He walked away, and she and a man named Hayes followed and gave the prisoner in charge.

He seemed sober.


Dennis Donovan said that he was standing with Sweeney outside her door, and as the prisoner passed she remarked that he was a detective.

About the same time, a man who she knew spoke to her, and she called out to him, “Now then, big head, it is time you were in bed.”

Then the prisoner walked back and presented a revolver at her, saying that if she meant him he would shoot her. She said she had not said anything to him, and he walked away.

They followed him and meeting a constable told him and gave the prisoner in charge.


Police constable Handley deposed that he asked the prisoner if he had a revolver, and the prisoner denied it.

When taken to the station, however, he admitted that he had, and produced a six-chambered weapon.

He also admitted that he had put it to the woman’s face, but denied that he had meant to shoot her.


Inspector Webb, J Division, said that the prosecutrix, when she charged the prisoner at the station, admitted having said as he passed, “Is that Jack the Ripper?”

The revolver was fully loaded.

Upon the prisoner was also found six cartridges, and a huge bowie knife in a case.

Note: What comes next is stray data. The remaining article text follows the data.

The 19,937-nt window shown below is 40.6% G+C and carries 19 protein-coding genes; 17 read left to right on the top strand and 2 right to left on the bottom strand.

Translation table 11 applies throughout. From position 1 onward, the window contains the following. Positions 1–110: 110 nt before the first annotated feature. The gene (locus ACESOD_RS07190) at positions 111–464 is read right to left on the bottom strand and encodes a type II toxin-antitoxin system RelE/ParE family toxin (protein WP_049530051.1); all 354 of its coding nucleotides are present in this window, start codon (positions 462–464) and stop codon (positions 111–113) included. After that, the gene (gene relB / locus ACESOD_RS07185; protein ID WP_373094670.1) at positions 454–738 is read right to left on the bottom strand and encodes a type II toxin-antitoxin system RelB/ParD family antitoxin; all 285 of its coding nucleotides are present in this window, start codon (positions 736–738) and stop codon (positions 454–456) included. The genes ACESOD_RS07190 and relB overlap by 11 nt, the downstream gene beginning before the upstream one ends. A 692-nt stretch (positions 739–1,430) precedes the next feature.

The latter weapon which, was produced, was evidently new, and Mr. Montagu Williams directed that enquiries should be made where it was purchased.


The prisoner said he had bought it in the Strand a day or two ago.

The revolver was evidently not a new weapon, and the prisoner’s account of his night’s proceedings was that having a desire to see the scene of the Whitechapel murders, he had taken a cab to Buck’s-row, and leaving the vehicle there had walked down it.

He declared that he was sober, but admitted that he had been drinking heavily for some days.

His nerves were affected, and a man walked towards him and said something which he took as referring to himself. The woman Sweeney was close by, and called out, “Big head.” He thought “Big head” meant “Greathead”, his own name, and took it to mean that there was an attack intended on him. He also heard the remark, “Here’s Jack the Ripper,” and, under the influence of the moment, produced his revolver.


Mr W. W. Lees, manager of Wood’s Hotel, said that the prisoner had been drinking heavily for a fortnight, and had been attended by a doctor. He said that he had known the prisoner for fourteen years, and he had travelled a great deal, and was of no occupation.

He always found him quiet.

Mr Montagu Williams remanded the prisoner for a week, refusing bail.”